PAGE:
The Bar Human Rights Committee of England and Wales has welcomed today’s news that Egyptian-American charity founder Aya Hegazy has been released from prison after being acquitted of the charges against her, following almost three years of detention in Cairo.

Ms. Hegazy is the co-founder of the Belady Foundation for street children, along with her husband. They were arrested in May 2014 and have been imprisoned ever since.

The lengthy trial process was littered with postponements and unexplained delays, and was widely condemned by international observers (including BHRC) as violating international law. Despite Ms. Hegazy and seven co-defendants being acquitted of all charges on Sunday 16 April, they were only released from prison late on Thursday evening.

BHRC has worked with EuroMed Rights to provide international legal observers throughout Ms Hegazy’s trial. Our interim report highlights profound concerns around the length of Ms. Hegazy’s pre-trial detention (caused mainly by unexplained prosecutorial delays), a failure to grant bail, and a lack of prosecution evidence. All of these highlight wider systemic failings within Egypt’s justice system.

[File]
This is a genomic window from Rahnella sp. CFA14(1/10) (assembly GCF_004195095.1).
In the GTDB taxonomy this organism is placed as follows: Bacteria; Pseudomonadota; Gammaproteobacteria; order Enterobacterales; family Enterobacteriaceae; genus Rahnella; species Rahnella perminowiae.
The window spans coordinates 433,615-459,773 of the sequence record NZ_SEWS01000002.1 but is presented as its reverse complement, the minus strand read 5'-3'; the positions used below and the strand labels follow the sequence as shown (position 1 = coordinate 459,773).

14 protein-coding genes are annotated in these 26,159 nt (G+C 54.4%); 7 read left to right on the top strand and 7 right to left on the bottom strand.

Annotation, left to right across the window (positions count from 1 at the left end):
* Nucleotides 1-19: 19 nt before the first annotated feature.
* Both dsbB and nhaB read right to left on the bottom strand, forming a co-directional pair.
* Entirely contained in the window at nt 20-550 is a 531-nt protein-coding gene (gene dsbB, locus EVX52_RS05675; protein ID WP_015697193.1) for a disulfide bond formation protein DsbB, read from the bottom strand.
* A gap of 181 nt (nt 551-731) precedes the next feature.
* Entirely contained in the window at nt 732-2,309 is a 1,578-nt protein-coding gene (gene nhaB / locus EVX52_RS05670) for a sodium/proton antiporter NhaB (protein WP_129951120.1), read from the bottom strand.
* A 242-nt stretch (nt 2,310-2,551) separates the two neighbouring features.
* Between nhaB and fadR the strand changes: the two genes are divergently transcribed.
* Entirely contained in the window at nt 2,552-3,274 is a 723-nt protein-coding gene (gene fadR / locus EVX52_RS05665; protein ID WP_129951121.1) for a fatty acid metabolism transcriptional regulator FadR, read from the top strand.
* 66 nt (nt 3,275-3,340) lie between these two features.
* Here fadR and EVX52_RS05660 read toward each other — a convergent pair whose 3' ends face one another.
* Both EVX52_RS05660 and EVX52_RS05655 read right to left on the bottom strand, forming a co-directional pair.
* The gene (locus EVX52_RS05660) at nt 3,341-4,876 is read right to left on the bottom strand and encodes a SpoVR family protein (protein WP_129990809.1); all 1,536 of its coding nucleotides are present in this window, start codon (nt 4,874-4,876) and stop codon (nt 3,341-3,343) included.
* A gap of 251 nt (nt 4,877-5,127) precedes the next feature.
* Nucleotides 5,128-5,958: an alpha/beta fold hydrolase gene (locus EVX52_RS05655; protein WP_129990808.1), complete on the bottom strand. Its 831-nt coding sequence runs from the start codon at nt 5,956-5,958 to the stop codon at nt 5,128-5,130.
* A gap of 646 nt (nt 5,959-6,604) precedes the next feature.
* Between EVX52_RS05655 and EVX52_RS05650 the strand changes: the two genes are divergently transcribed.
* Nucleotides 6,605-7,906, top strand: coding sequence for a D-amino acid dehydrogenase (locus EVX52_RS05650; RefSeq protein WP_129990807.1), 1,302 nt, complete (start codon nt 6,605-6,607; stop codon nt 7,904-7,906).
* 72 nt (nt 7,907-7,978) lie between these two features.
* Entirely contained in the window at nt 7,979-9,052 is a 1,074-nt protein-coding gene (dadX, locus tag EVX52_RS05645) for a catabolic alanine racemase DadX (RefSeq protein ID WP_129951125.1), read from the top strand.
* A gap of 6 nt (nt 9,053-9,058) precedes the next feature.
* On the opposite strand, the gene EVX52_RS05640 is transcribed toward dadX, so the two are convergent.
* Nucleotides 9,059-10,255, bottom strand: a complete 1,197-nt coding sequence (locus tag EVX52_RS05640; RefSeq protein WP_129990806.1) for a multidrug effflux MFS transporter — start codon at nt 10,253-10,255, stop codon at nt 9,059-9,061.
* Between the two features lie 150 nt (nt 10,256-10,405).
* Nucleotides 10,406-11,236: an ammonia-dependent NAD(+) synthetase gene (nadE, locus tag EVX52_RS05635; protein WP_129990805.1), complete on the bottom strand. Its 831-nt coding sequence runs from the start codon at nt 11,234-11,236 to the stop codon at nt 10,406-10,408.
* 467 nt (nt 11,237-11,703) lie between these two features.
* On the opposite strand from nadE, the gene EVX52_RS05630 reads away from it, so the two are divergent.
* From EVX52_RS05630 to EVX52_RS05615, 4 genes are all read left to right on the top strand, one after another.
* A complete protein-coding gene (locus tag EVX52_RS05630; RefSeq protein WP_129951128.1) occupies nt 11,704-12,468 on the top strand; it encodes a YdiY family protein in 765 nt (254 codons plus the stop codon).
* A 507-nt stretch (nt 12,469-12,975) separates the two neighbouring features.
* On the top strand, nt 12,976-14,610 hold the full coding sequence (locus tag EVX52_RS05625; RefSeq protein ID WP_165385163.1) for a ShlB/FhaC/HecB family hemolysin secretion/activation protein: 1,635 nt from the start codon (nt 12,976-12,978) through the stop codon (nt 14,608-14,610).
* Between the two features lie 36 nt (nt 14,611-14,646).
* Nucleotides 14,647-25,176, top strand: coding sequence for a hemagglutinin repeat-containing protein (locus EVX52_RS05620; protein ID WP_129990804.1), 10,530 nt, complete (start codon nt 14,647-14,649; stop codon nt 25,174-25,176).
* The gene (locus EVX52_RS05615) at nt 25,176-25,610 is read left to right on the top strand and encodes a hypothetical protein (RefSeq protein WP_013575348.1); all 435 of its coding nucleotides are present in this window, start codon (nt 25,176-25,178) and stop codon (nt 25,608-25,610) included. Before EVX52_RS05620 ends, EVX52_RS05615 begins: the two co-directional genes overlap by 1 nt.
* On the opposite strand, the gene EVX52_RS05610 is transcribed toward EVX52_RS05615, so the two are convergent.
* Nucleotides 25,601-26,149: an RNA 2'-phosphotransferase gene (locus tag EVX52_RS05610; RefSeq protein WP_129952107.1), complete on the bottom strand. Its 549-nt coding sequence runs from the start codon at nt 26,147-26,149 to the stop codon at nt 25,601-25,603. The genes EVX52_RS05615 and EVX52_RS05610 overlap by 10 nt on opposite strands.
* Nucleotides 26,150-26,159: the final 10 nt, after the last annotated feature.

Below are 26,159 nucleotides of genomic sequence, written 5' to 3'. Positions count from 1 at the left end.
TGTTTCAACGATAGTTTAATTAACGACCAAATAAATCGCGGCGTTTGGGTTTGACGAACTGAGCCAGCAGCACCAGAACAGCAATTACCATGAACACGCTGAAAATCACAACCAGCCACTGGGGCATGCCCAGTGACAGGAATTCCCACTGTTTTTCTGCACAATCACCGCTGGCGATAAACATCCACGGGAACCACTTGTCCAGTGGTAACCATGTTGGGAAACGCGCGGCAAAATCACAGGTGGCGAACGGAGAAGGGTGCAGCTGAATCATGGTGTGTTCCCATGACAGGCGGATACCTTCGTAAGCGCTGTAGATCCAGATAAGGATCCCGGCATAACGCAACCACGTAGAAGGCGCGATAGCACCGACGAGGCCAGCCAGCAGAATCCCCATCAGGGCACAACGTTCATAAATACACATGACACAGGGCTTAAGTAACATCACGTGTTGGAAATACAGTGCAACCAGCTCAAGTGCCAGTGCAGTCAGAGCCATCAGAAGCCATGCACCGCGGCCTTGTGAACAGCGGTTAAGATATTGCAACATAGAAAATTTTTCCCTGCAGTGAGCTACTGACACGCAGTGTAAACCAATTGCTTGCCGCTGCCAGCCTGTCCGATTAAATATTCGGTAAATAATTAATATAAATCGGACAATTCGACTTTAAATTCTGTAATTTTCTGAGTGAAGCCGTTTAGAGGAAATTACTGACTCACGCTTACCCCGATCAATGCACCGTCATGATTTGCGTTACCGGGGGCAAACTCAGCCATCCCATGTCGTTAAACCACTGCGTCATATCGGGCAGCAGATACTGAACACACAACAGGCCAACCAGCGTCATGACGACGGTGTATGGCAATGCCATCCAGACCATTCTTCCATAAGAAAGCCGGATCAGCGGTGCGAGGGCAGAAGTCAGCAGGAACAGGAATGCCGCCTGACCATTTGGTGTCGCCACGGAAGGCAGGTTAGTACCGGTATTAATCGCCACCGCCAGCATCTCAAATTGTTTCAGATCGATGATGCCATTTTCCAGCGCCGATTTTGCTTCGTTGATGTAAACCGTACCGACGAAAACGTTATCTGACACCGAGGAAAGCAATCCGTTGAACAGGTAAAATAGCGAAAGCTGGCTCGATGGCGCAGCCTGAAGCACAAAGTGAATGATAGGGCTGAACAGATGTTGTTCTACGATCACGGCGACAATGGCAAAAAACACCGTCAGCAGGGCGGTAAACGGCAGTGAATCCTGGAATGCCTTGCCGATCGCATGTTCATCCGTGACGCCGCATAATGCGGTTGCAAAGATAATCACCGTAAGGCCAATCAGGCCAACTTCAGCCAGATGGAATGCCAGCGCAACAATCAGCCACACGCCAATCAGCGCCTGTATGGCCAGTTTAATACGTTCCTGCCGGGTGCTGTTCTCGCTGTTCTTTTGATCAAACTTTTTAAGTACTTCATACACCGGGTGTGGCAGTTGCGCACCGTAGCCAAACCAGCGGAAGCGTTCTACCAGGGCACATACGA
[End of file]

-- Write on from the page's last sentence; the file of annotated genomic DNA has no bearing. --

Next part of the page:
A final report covering the full trial process is forthcoming.

BHRC’s Vice-Chair Schona Jolly QC said:

“From her initial arrest, through her three years of unjustified detention, to her repeatedly delayed trial, Aya Hegazy’s case has raised serious concerns over Egypt’s faltering respect for fair trial rights and its dysfunctional justice system.

BHRC are delighted that Ms. Hegazy is now free to return to her family. However, the failings which allowed Ms Hegazy to remain in detention for so long remain, and will continue to affect others unless and until systemic changes are made.

BHRC are aware of many other defendants within the Egyptian criminal justice system who are subject to excessive and punitive pre-trial detention. We welcome proposed amendments to the law which would place shorter limits on the length of pre-trial detention and call on the Egyptian government to urgently address the serious underlying concerns which remain.”